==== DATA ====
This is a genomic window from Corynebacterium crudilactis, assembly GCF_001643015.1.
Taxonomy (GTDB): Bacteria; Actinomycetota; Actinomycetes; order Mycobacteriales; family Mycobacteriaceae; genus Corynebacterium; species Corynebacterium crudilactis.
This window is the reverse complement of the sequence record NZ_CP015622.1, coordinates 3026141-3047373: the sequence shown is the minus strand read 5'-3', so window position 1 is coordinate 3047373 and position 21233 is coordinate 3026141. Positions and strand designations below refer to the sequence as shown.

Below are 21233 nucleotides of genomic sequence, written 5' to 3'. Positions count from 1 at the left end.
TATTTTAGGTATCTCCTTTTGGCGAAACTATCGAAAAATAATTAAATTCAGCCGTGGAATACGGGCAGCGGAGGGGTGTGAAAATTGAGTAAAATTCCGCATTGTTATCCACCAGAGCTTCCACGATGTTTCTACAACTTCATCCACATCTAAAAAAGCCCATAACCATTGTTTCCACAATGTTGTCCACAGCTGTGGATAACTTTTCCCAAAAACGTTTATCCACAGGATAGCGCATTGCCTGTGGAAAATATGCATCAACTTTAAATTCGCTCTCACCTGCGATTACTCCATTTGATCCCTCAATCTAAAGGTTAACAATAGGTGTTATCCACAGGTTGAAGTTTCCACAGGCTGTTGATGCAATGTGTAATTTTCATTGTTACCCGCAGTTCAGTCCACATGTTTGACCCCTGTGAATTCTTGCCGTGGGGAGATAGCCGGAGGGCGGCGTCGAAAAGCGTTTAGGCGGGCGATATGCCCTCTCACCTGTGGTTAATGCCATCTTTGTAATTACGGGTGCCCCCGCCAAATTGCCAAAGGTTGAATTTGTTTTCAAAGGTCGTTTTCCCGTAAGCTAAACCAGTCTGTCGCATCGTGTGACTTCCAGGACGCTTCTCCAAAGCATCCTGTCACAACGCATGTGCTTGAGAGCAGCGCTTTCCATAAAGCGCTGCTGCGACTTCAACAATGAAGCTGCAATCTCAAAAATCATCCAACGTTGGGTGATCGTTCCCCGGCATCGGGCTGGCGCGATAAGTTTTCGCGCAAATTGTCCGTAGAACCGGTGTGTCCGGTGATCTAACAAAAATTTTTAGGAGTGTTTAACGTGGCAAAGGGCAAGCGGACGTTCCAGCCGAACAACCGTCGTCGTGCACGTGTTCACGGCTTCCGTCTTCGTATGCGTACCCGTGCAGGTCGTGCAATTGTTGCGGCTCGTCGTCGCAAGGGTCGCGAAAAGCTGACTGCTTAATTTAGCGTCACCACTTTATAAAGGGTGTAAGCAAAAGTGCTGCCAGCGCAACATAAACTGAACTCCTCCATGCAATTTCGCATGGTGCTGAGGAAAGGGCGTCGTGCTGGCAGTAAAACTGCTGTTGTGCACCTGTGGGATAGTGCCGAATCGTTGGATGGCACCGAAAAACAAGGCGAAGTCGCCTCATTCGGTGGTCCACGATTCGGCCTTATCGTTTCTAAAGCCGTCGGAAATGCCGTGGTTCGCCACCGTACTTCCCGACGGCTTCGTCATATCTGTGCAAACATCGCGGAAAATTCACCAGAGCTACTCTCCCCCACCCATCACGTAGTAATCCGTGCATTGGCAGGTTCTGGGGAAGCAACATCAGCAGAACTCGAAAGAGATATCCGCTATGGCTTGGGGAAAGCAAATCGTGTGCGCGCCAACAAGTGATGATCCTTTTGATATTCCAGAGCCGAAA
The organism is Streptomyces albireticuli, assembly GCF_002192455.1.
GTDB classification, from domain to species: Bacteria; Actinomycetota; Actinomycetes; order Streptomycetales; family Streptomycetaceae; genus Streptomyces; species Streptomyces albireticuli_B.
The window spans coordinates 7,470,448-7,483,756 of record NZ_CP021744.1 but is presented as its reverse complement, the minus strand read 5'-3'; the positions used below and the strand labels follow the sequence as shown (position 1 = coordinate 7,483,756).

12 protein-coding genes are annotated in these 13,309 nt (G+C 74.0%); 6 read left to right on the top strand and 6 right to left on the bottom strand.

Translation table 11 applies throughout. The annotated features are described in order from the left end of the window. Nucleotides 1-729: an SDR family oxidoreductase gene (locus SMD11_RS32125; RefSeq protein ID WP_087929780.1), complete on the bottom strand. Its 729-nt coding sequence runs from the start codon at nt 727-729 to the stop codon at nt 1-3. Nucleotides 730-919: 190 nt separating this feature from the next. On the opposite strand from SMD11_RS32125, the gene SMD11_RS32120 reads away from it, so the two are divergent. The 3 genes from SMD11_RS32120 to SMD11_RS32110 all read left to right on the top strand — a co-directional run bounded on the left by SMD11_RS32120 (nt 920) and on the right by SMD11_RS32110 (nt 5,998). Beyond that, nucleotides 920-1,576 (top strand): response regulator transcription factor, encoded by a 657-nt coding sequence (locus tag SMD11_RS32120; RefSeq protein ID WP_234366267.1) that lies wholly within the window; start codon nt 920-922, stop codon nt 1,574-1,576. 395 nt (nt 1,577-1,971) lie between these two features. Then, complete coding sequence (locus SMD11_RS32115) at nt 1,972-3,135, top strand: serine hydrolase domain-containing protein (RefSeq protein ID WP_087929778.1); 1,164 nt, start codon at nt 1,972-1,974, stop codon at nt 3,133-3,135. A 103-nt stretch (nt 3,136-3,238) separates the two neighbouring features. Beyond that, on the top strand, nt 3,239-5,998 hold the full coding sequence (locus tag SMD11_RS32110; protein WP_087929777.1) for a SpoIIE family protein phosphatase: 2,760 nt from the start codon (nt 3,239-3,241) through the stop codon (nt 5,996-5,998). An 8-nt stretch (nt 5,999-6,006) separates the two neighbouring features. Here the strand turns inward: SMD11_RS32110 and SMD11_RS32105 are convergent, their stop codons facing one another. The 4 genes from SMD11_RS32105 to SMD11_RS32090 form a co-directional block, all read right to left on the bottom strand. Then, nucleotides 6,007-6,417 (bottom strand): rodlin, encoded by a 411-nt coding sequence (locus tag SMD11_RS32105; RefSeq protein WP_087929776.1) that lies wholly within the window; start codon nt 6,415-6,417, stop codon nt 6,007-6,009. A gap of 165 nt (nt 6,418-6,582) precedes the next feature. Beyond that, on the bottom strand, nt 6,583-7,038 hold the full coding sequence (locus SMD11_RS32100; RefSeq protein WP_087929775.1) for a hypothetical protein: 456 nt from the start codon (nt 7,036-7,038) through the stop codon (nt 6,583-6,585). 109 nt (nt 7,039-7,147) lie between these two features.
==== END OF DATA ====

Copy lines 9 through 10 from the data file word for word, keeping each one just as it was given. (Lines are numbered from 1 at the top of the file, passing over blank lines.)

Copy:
12 protein-coding genes are annotated in these 13,309 nt (G+C 74.0%); 6 read left to right on the top strand and 6 right to left on the bottom strand.

Translation table 11 applies throughout. The annotated features are described in order from the left end of the window. Nucleotides 1-729: an SDR family oxidoreductase gene (locus SMD11_RS32125; RefSeq protein ID WP_087929780.1), complete on the bottom strand. Its 729-nt coding sequence runs from the start codon at nt 727-729 to the stop codon at nt 1-3. Nucleotides 730-919: 190 nt separating this feature from the next. On the opposite strand from SMD11_RS32125, the gene SMD11_RS32120 reads away from it, so the two are divergent. The 3 genes from SMD11_RS32120 to SMD11_RS32110 all read left to right on the top strand — a co-directional run bounded on the left by SMD11_RS32120 (nt 920) and on the right by SMD11_RS32110 (nt 5,998). Beyond that, nucleotides 920-1,576 (top strand): response regulator transcription factor, encoded by a 657-nt coding sequence (locus tag SMD11_RS32120; RefSeq protein ID WP_234366267.1) that lies wholly within the window; start codon nt 920-922, stop codon nt 1,574-1,576. 395 nt (nt 1,577-1,971) lie between these two features. Then, complete coding sequence (locus SMD11_RS32115) at nt 1,972-3,135, top strand: serine hydrolase domain-containing protein (RefSeq protein ID WP_087929778.1); 1,164 nt, start codon at nt 1,972-1,974, stop codon at nt 3,133-3,135. A 103-nt stretch (nt 3,136-3,238) separates the two neighbouring features. Beyond that, on the top strand, nt 3,239-5,998 hold the full coding sequence (locus tag SMD11_RS32110; protein WP_087929777.1) for a SpoIIE family protein phosphatase: 2,760 nt from the start codon (nt 3,239-3,241) through the stop codon (nt 5,996-5,998). An 8-nt stretch (nt 5,999-6,006) separates the two neighbouring features. Here the strand turns inward: SMD11_RS32110 and SMD11_RS32105 are convergent, their stop codons facing one another. The 4 genes from SMD11_RS32105 to SMD11_RS32090 form a co-directional block, all read right to left on the bottom strand. Then, nucleotides 6,007-6,417 (bottom strand): rodlin, encoded by a 411-nt coding sequence (locus tag SMD11_RS32105; RefSeq protein WP_087929776.1) that lies wholly within the window; start codon nt 6,415-6,417, stop codon nt 6,007-6,009. A gap of 165 nt (nt 6,418-6,582) precedes the next feature. Beyond that, on the bottom strand, nt 6,583-7,038 hold the full coding sequence (locus SMD11_RS32100; RefSeq protein WP_087929775.1) for a hypothetical protein: 456 nt from the start codon (nt 7,036-7,038) through the stop codon (nt 6,583-6,585). 109 nt (nt 7,039-7,147) lie between these two features.